Raspberry Pi email/SMS doorbell notifier + picture of the person ringing it

I have been receiving requests to build a SMS doorbell from all around the world ever since my SMS doorbel project got featured on hackadaydamnGeekyhackedgadgets and few other places . My approach is relatively difficult to follow, so I decided to put up some simple steps for you folks to follow and get even better results than my original project. You will need the following components
  • A Raspberry Pi, any model will work. I have mine equipped with a WiFi dongle so that I don’t have to worry about Internet cabling
  • A wireless doorbell. Any make, any band, just make sure that
    1. The base runs on 3V, this is really important so that you avoid complicating things with voltage level shifting. You can easily find out if the base is running on 3V, if it is powered by two AA batteries. 
    2. The base has a LED that blinks when the doorbell is activated
  • A USB web camera (optional, if you wish to take a picture of who is ringing your doorbell). Make sure yours is compatible with Raspberry Pi: http://elinux.org/RPi_VerifiedPeripherals
  • A 220ohm resistor (optional, added for peace-of-mind)
  • Soldering iron
  • GMail account
The idea is the following: to tap into the doorbell base’s LED and have a script look for the LED blinking; If it finds it blinking, then someone is ringing the doorbell. We take a picture and email it as attachment. You can then set up a rule in GMail to forward to a email-to-sms service, if you wish, or simply to other email accounts that are connected to your phone, so that you would receive immediate notification.
So lets get hacking. I took my wireless doorbell apart, that was a bit tricky because there were no screws. Mine just snaps together and I had to use a flat screwdriver to snap it open.IMG_2656IMG_2657IMG_2658IMG_2659
Once opened, look for the leads to the status LED. We need to grab the signal from there and route it to the Raspberry Pi. One lead is the positive and the other negative (anode/cathode of the LED). It is important to get these right, use a multimeter, if in doubt. In my case, the wires to the LED were colored, so I had no doubt which is the positive and which is the negative:IMG_2660
I was curious what kind of signal we get on the LED, so I hooked it to my oscilloscope:doorbell_LED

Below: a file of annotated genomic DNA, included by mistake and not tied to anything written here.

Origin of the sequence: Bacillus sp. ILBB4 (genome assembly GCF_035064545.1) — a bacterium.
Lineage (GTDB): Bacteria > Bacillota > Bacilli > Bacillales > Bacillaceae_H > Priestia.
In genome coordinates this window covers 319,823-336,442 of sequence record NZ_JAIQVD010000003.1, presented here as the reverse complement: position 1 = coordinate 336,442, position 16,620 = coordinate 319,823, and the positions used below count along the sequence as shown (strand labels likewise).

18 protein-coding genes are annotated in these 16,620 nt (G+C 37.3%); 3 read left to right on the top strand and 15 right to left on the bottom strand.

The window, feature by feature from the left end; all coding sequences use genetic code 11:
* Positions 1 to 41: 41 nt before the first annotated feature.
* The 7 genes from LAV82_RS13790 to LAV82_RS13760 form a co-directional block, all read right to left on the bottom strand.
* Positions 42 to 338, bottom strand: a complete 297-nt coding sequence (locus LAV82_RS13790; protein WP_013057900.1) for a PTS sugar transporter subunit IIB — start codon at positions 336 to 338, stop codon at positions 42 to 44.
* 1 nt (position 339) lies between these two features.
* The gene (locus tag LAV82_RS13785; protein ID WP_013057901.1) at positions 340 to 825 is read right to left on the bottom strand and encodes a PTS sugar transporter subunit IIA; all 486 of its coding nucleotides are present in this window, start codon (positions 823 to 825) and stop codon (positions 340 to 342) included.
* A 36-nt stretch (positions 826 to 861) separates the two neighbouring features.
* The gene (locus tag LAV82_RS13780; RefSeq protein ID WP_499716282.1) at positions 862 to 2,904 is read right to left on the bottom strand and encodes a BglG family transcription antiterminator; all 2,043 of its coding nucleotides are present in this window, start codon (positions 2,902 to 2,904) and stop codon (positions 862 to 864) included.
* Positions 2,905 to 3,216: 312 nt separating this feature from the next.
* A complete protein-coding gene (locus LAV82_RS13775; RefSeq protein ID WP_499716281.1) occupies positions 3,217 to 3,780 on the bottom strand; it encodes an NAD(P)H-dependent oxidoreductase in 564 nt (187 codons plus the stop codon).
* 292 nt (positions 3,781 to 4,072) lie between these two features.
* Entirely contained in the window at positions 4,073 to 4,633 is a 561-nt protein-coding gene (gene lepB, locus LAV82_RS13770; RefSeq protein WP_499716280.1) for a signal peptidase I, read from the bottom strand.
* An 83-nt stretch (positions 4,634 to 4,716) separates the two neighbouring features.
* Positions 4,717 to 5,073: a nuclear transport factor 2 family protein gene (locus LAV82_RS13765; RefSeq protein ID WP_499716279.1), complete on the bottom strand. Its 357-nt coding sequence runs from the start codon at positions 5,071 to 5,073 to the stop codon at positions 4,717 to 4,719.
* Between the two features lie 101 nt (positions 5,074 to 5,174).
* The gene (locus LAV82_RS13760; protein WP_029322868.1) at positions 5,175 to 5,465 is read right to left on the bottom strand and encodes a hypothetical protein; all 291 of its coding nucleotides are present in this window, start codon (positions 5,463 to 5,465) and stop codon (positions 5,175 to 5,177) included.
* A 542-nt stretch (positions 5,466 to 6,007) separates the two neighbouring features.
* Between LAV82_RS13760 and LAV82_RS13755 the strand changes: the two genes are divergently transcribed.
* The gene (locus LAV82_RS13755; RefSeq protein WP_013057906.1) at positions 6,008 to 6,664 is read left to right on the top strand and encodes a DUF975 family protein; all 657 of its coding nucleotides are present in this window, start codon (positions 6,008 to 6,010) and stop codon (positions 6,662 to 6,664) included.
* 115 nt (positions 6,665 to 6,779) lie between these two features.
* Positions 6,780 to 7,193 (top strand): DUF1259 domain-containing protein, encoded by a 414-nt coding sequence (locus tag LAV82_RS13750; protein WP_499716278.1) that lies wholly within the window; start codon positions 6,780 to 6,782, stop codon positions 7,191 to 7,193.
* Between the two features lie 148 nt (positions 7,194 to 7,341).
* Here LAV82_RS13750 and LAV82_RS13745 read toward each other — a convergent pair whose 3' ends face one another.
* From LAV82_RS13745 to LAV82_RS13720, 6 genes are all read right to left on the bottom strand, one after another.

It pulses (actually the pulses depend on the chime chosen) at 2V with some PWM. I thought the PWM may cause troubles, and was prepared to make a low pass filter to remove it, but then it turned out not to be a problem. The reason we needed a 3V base is so that this captured signal doesn’t exceed Raspberry Pi’s 3.3V limit on GPIO pins. A 2V signal registeres as a ‘HIGH’, so we are perfectly good. You don’t need to repeat this step, this is just for my own verification.
Next, I soldered two wires, one to the anode and the other to GND. Common GND is required for this to work. The current to the anode is already current-limited, but for peace-of-mind I added a 220 Ohm resistor in series:IMG_2661

I am done with the hacking part, I now closed the base with the wires leading out of it:IMG_2662
The GND wire connects to some GND pin of the Raspberry Pi and the anode wire connects to GPIO 17. See the GPIO header map, GND and Pin 17 are next to each other: http://elinux.org/RPi_Low-level_peripherals
Now to move on the software part. You will need fswebcam to take the webcam snapshots, this is optional
sudo apt-get install fswebcam
Next, create a python script that will watch the state of GPIO pin 17 and take some action when the doorbell brings it to ‘HIGH’. Script for this was taken from here.
nano wait_doorbell.py
and it should look like this:
import RPi.GPIO as GPIO
import time
import os

#adjust for where your switch is connected
buttonPin = 17

while True:
    #assuming the script to call is long enough we can ignore bouncing
    if (GPIO.input(buttonPin)):
        #this is the script that will be called (as root)
        os.system("fswebcam -r 960x720 -d /dev/video0 /home/pi/webcam.jpg")
        os.system("python /home/pi/sendnotify.py")
To have this run upon booting, we need to edit /etc/rc.local (as root since this is the owner).
sudo nano /etc/rc.local
At the bottom, just above exit 0 we’ll add a call to our script.
python /home/pi/wait_doorbell.py
Next, lets create the mailing script, what I used is the “Sending Attachments through Gmail from the Raspberry Pi” script:
nano sendnotify.py
..with the following content, replace the username and password as needed:
#!/usr/bin/env python
import smtplib
from email.MIMEMultipart import MIMEMultipart
from email.MIMEBase import MIMEBase
from email.MIMEText import MIMEText
from email.Utils import COMMASPACE, formatdate
from email import Encoders
import os

USERNAME = "username@gmail.com"
PASSWORD = "password"

def sendMail(to, subject, text, files=[]):
    assert type(to)==list
    assert type(files)==list

    msg = MIMEMultipart()
    msg['From'] = USERNAME
    msg['To'] = COMMASPACE.join(to)
    msg['Date'] = formatdate(localtime=True)
    msg['Subject'] = subject

    msg.attach( MIMEText(text) )

    for file in files:
        part = MIMEBase('application', "octet-stream")
        part.set_payload( open(file,"rb").read() )
        part.add_header('Content-Disposition', 'attachment; filename="%s"'
                       % os.path.basename(file))

 server = smtplib.SMTP('smtp.gmail.com:587')
 server.sendmail(USERNAME, to, msg.as_string())

sendMail( ["*******your_email********@gmail.com"],
        "Doorbell notification",
        "Someone is ringing the doorbell, picture attached",
        ["/home/pi/webcam.jpg"] )
So now you can reboot to have the background watching script run and test it by pressing the doorbell knob. If all is setup, you will get an email like this in few seconds:



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